Benefits of Lockdown

There are some silver linings to this anxiety filled and unprecedented crock of shit that is Lockdown. I have been getting out on the bike more, or at least, I have been doing more of the slightly longer rides and less of the commuting. It is nice to have a bit more time in the mornings and not try to wrangle everyone out the door, fed, washed and shatted in about 6 seconds.

I seem to be out riding more consistently at times when other people are out riding, as opposed to crack of dawn raids on Clutton and Hallatrow, where the god-fearing people haveĀ  yet to see a bicycle and would likely summon the local druid to expel the iron horse of witchery should one appear. This means I am seeing more cyclists, both new and old. I feel obliged to include a disclaimer right now, before I say the offensive stuff.

IT IS A GREAT AND JOYFUL THING THAT THERE ARE SO MANY PEOPLE ON BIKES RIGHT NOW.

OK and on with the show. I notice even fewer club jerseys than ever before. Instead I see way more Rapha than I thought possible, head to toe, in matching bikes. I see people who have gone to enormous lengths to recreate a club jersey with their own logo, shared amongst three male friends. The logo is either comedic “SLOW OLD BASTARD CC” type thing, or some kind of faux-praux logo or acronym. The bikes are shinier and more aero than ever. So many people are riding such a lot of bike. I miss the old days when you had to ride a piece of awfulness made of cast iron for at least 15 years and then maybe someone might let you have a second hand Raleigh 501. The pro look is so current, but it’s a warped simulacrum of a pro-look, and it’s a bit disturbing. Sort of like being a bit mullered at a party and not being able to fully recognise someone because they look somehow not like they should. It is big wraparound glasses and long tesellated socks and long arm sleeves and all the irregular striped patterns and chiaroscuro.

On Sunday I was riding up 2 mile hill, near the bottom when i heard a dreadful wheezing and clanking from behind. It wasn’t me, unusually, but it was a nouvelle-vague ‘roadie’ in some kind of demented colourway, reaching for my wheel like it was the last rolo in the packet. What with the Covid, I let him go past, and because genuinely I thought he was going faster than me and I am slow these days. He duly went past like a wobbly pantechnicon overloaded with timber, and wheezed out a thank you. I think he realised his error quite quickly. As did I, when I saw he was in the bottom sprocket and the gradient was about 4%. I sat tight for a few hundred yards as everything slowed down, then had to hoof it around him on the fixed gear and put in an unseemly effort to get on up the road. It was all a bit weird. It seems quite typical really. I would say ‘don’t you know who I am?’ But I only my mum and three other people can answer this question with any certainty. Maybe I should say “I once went quite quickly up here before you were born, it was the KOM but is now 156th on the strava list, Even the Spinkatron is down at 54th.”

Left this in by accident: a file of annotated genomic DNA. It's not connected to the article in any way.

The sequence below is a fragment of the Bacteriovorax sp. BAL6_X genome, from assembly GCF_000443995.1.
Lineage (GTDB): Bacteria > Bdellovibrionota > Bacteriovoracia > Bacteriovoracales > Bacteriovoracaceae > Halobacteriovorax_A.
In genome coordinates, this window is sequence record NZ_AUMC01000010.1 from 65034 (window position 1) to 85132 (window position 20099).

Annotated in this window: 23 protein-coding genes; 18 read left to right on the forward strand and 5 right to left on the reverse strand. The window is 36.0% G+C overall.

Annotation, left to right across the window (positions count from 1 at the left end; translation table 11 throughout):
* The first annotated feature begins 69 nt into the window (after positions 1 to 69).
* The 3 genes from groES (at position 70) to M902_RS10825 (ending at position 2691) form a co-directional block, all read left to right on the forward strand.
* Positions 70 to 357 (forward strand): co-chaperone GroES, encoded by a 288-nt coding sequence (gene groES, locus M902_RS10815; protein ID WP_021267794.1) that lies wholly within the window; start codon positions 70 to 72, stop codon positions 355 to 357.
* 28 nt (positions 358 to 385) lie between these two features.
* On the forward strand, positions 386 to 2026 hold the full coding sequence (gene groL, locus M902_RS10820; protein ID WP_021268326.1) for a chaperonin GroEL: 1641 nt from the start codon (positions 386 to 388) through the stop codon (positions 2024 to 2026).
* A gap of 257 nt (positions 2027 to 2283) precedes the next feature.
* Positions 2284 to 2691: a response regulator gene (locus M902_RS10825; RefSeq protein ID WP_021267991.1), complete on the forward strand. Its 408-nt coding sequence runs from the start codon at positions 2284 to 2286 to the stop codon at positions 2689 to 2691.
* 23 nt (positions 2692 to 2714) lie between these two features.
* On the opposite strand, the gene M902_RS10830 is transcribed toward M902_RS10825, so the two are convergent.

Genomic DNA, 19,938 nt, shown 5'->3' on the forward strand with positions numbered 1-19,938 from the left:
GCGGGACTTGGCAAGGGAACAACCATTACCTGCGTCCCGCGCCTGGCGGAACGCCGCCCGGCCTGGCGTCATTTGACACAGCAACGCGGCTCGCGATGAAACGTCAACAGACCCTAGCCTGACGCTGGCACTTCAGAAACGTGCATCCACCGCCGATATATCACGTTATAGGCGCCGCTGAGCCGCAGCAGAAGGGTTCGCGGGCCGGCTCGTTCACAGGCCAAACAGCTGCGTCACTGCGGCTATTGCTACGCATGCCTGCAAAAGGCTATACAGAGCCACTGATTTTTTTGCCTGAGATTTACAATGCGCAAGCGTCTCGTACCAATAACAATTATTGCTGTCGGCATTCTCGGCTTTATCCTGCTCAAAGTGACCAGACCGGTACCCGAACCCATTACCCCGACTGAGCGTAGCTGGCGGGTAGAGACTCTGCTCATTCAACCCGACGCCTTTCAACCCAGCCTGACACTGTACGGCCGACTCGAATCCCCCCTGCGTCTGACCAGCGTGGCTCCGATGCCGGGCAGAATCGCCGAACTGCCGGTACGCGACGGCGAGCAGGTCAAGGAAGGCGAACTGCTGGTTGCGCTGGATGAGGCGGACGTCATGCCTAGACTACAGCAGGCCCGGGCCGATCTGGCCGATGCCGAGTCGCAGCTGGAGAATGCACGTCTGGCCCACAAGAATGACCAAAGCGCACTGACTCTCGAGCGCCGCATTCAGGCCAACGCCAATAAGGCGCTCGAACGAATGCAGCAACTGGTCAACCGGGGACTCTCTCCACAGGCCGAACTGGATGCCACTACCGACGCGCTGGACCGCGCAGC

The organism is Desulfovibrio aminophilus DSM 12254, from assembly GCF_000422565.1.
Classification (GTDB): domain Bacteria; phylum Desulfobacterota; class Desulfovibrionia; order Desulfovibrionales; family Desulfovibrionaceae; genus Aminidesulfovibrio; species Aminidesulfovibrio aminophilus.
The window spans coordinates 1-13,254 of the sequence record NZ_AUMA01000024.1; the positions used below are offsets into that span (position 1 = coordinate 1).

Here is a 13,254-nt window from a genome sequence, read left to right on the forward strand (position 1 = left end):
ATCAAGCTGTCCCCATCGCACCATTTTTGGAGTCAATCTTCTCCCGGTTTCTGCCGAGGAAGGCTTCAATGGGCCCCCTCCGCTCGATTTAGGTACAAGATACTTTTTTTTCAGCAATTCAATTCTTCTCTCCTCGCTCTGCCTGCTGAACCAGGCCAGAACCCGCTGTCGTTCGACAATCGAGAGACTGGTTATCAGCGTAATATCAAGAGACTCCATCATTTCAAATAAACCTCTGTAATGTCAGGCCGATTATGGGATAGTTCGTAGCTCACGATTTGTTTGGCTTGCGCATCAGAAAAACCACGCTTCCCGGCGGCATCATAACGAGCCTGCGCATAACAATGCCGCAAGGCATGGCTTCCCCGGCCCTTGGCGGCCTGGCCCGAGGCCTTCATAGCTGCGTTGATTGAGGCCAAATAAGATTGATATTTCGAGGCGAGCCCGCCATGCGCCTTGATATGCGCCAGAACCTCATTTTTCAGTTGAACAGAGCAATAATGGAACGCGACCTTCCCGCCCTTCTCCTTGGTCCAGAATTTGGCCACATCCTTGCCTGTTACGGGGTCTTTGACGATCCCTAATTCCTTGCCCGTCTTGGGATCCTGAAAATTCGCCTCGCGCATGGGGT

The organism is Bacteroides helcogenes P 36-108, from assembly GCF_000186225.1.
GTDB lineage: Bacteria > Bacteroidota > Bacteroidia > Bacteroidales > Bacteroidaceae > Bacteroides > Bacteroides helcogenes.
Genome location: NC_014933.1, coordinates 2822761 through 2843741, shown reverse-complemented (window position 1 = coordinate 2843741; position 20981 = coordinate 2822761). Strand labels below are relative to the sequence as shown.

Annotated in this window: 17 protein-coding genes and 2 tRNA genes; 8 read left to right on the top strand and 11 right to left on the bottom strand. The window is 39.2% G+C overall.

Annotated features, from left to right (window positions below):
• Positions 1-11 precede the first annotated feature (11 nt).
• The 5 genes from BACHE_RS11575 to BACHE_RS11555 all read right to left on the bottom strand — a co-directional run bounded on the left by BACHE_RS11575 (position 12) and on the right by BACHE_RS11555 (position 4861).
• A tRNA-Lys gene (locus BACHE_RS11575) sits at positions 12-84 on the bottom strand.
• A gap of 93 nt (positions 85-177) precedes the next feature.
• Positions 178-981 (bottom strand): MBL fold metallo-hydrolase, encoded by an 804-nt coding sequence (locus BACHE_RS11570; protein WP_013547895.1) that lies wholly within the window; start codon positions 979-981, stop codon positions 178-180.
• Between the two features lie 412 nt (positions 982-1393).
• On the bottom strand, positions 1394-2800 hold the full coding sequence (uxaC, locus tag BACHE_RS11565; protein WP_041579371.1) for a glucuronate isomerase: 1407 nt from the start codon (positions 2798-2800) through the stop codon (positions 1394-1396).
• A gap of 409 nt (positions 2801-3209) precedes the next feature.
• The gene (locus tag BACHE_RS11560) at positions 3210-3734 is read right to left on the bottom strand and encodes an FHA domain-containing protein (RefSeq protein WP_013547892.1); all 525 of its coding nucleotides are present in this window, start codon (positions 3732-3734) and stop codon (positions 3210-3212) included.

The exception to this wave of curmudgeon is the number of women on bikes. There are lots more, riding together, doing their thing. This is brilliant and great for cycling. Anything that reduces the excessive maleness of this sport is a good thing.

Today I went out super early, didn’t take the dog, but did take the certifiably ‘old skool’ (c. Clutterz) Giant TCR TT bike. It’s fun to ride a TT bike. I miss it, sort of. I think when I ride one there is a moral imperative to at least ride fast, to put in an effort, so it has a distinct training benefit. Hence I managed 40 miles at 20mph. I hurtled past a raphanaut on the way out of Bristol. He was full garbed. The bike looked like it had been freshly shat in a wind tunnel. I began pondering whether a TCR from 2001 is faster than a new aero-bongo road bike. I suspect the bike is less slippery, but the position is a lot more helpful. I have it set-up with a rivendell friction shifters, an old campag record chainset and various other mismatched bits. I took the winter wheels off the Mercian. I do have some racier wheels, but they might stay in the cupboard in case one day I actually do a race. The saddle was from my Decathlon gravel bike. This was a bad decision. I think at my advanced age I need something that has a gentler conversation with the goochular region, as opposed to a bar-room fight with a broken bottle.

It was a lot of fun; the roads are still quiet. Yes, there is traffic, but riding in the rush hour is not like it was. It is getting busier all the time and for the first time I encountered a bit of a queue on the way back into Bristol. I miss the quiet times.

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Frame from a friend, borrowed for now. Everything else bar the shifters from the parts bin or cannibalised.

 

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Rivendell Dia Compe shifters, lovely ratchet motion. Good fun to spend time between gears, trimming, listening to that rattle.

 

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I can’t recall why I had an 11 speed carbon chorus RD in the bin. I think it had something to do with not putting a bike together properly in the Alps about ten years ago, then using great big pliers to squeeze the parallelogram back together, and then buying a new one when I got back.

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